He shivered when he stepped into the water, then jumped into it, careful not to hit his feet on the bottom. The water was cold, so he quickly rubbed his skin and ran his fingers through his long hair to attempt to untangle it. He knew better than to think he’d manage, though, and since his balls were trying to crawl back into his body, he shifted again.
He could barely feel the cold as a tiger. The thick fur covering his body did wonders, so he spent a few more minutes in the pond, swimming until he got bored. There wasn’t anything else to do in his enclosure, though, so he headed back to his home.
It was only a room with a cement floor and walls. There was a mattress in the corner and a metal toilet, although Phineas didn’t often use it. It was easier to do that as a tiger, even though it pissed Harold off because then he had to clean up.
Phineas shifted again and knelt next to his mattress, pulling his blanket around his shoulders, then pushing his hand under the mattress. His fingers touched something hard, and he brought out the book Harold had given him last summer. Phineas knew it was for children—he’d seen a lot of them in the hands of the kids visiting the zoo—but it didn’t matter. He wouldn’t have been able to read something with words anyway, but he enjoyed looking at the pictures.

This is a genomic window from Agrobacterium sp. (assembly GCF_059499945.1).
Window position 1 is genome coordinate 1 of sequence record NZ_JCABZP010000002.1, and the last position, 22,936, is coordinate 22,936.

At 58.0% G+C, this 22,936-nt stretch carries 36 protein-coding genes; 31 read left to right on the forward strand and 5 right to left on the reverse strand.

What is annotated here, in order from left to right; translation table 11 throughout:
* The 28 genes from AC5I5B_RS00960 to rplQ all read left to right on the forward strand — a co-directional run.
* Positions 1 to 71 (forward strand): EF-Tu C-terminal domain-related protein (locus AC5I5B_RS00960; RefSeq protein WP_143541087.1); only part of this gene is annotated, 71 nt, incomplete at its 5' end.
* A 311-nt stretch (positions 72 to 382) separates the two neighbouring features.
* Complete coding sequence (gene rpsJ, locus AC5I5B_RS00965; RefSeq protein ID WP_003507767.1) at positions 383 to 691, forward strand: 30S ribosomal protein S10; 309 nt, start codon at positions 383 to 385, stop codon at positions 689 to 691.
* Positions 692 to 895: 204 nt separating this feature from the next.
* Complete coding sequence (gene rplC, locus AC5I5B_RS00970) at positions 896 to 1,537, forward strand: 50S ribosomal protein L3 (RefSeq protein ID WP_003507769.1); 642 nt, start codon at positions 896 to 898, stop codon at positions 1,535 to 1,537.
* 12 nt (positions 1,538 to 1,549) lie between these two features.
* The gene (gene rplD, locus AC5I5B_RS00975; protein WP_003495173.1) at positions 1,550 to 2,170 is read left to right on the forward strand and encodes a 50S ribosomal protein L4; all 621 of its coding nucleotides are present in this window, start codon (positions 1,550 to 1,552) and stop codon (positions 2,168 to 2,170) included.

Phineas carried the book next to the opening that led into his enclosure and sat with his back against the wall. He tugged the blanket higher around his neck and opened the book. The pages were made of sturdy cardboard, and Phineas did his best not to get it dirty, but it wasn’t easy. It was his most prized possession, though—his only possession. Even the blanket belonged to the zoo.
He flipped the pages, stopping on the ones he liked the most. There was a drawing of a little boy with his parents, and it was both hard and easy to imagine himself in the boy’s place—and sometimes, in the father’s. He’d never known his parents, and he didn’t have a family. He never would. He was the zoo’s possession, and since he couldn’t pass down his genetic quirk to his children, the zoo had never tried to have him impregnate another tiger shifter. Besides, even if they had, it wasn’t like they’d have let Phineas raise the cub.